We watch a lot of HGTV at our house. I think the most popular show on our TV menu is "Love It or List It."
The typical show starts with a couple or family looking for a new home because they need more room for the kids, more bathrooms, a laundry room, new office space. You get the picture.
Usually, one member of the couple desires to stay in their current home; while the other wants a new home altogether.
Hilary is a co-host and it is her responsibility to "fix up" the family’s current home. David, her counterpart, is in charge of finding new possible homes for the couple to purchase. In the end, the decision must be made to keep and renovate the current home and love it, or list it on the market and purchase the new home presented by David.
It’s as much a contest between Hilary and David to see who will win over the decision-makers as it is exciting for the homeowners. What struck me the other day when watching is how much our society has confused needs with desires. In fact, we have become a culture of "gotta-have-its."
Having two or three bathrooms in a house these days is just not enough. And unless there is a separate sink for each person using that bathroom, well…
Ok, I shouldn’t be talking too much here. After all, our family has fallen right in line with the rest of society’s penchant for more space, more stuff, and then of course more time to spend in all that space playing with all that stuff.
I’m sure generations of the far past would be amazed at how much we need in today’s world. Did I say need? I meant desire.
I grew up in a small family of four and we never lacked for anything. But we did share a lot back then. One bathroom, one sink, one shower, one TV, one record player and a one-car garage. These are things that are unheard of in today’s times. Most communities won’t even let you build a house with specifications less than two of everything.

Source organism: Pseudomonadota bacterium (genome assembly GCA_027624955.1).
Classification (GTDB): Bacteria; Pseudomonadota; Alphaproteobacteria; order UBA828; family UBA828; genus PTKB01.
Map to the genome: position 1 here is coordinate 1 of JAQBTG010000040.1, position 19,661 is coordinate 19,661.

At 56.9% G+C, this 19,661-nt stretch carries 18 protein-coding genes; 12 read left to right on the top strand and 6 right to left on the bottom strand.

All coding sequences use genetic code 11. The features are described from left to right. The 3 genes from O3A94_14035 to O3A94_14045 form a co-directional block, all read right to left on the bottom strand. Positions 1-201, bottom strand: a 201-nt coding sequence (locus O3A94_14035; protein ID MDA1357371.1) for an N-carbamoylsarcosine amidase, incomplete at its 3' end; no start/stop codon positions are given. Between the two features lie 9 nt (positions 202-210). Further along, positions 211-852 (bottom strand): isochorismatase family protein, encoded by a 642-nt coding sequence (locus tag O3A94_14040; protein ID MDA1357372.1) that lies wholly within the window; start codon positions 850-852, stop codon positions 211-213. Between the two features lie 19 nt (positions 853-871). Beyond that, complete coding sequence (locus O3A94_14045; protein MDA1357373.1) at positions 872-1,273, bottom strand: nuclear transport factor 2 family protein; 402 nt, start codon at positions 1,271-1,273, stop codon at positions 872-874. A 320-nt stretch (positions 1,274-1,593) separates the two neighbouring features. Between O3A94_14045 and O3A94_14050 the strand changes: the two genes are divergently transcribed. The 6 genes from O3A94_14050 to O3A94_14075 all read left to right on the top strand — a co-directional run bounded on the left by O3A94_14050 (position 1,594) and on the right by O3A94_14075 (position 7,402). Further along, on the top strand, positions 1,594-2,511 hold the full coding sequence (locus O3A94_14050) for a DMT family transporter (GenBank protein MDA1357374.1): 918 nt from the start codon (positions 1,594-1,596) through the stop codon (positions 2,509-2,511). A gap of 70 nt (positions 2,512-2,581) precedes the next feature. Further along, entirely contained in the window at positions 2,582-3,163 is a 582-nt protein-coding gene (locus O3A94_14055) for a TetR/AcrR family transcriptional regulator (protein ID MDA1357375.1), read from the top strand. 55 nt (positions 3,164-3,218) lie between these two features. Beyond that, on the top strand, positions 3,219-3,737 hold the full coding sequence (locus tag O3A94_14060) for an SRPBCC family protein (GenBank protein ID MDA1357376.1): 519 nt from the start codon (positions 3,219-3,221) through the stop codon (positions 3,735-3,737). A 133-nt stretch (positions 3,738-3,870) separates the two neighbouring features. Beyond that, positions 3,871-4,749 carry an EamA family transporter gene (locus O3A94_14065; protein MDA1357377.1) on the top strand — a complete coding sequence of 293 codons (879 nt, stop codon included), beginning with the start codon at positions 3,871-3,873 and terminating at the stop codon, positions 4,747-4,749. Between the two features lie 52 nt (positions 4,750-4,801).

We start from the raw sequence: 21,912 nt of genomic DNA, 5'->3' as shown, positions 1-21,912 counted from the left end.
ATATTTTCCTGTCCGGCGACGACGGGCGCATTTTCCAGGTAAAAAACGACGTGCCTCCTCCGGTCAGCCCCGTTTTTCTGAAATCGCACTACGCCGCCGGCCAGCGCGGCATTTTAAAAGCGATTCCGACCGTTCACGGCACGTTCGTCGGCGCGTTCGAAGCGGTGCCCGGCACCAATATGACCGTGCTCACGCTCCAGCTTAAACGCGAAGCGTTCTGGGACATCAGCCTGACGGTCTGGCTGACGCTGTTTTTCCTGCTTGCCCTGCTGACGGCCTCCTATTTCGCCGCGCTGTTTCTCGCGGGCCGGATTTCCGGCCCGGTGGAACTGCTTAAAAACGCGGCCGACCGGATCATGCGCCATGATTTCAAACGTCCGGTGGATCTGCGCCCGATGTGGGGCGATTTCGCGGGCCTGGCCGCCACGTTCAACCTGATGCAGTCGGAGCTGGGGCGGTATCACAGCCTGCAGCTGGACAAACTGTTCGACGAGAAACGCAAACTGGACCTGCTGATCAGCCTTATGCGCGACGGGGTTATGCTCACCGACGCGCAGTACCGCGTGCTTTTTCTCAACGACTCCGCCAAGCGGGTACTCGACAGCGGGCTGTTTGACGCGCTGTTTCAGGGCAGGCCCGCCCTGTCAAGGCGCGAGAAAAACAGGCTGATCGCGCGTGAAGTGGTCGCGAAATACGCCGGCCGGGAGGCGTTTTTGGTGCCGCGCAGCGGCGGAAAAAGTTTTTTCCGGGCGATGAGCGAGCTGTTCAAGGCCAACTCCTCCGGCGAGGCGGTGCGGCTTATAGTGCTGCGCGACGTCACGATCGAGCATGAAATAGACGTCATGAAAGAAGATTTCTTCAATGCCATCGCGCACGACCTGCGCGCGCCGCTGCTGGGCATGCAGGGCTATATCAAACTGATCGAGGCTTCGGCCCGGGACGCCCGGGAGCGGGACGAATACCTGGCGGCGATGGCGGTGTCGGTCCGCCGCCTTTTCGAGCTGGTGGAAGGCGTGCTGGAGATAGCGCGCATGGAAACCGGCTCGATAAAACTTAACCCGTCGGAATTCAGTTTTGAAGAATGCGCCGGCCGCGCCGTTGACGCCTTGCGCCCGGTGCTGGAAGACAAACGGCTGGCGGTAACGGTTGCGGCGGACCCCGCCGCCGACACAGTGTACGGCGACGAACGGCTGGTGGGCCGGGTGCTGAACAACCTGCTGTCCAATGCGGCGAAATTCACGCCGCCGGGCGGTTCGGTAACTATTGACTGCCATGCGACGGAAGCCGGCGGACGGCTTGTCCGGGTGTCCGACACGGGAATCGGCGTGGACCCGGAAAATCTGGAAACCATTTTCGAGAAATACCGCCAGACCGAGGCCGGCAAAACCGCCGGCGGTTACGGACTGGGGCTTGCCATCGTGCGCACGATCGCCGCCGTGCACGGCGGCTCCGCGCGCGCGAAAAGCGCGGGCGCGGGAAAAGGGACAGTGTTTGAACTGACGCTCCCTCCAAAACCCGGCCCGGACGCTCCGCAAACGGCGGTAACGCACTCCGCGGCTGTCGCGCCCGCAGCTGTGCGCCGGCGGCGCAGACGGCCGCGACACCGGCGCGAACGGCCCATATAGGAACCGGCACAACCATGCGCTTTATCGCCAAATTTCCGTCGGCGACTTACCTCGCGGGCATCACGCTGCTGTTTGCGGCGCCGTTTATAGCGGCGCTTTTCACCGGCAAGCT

And yet we made it. I have to say our family was much closer than families are today. We had to be; we had no choice. I would have liked a little less sharing time in the bathroom; but sometimes you have to compromise.
The truth is, less is more in many ways. We gained so much as a family from not having as much. We ate together, we read together, hung-out together and we traveled together. We all watched the same TV shows, gained appreciation for each other’s music, and we developed toleration for our differences. That’s something we could use more of nowadays. Most of all, we learned that we didn’t miss having something that we never had to begin with. It was a "blessed ignorance" for sure.
Each day I work with families who are trying to move mom or dad into a space that just will not hold all their stuff. My one word of advice is: simplify! And it would be best to start now while your loved one is still at home.
Most folks end up living in only two or three rooms as they age. I call it the three B’s (bedroom, bathroom and bonus room — which is your living room/kitchen area. Interesting enough, this is what most senior living communities provide; along with ample gathering spaces for dining, parties, movies and more.
Live simply my friends!
Contact DeLong at 912-531-7867 or email him at: SeniorMomentsWithRich@gmail.com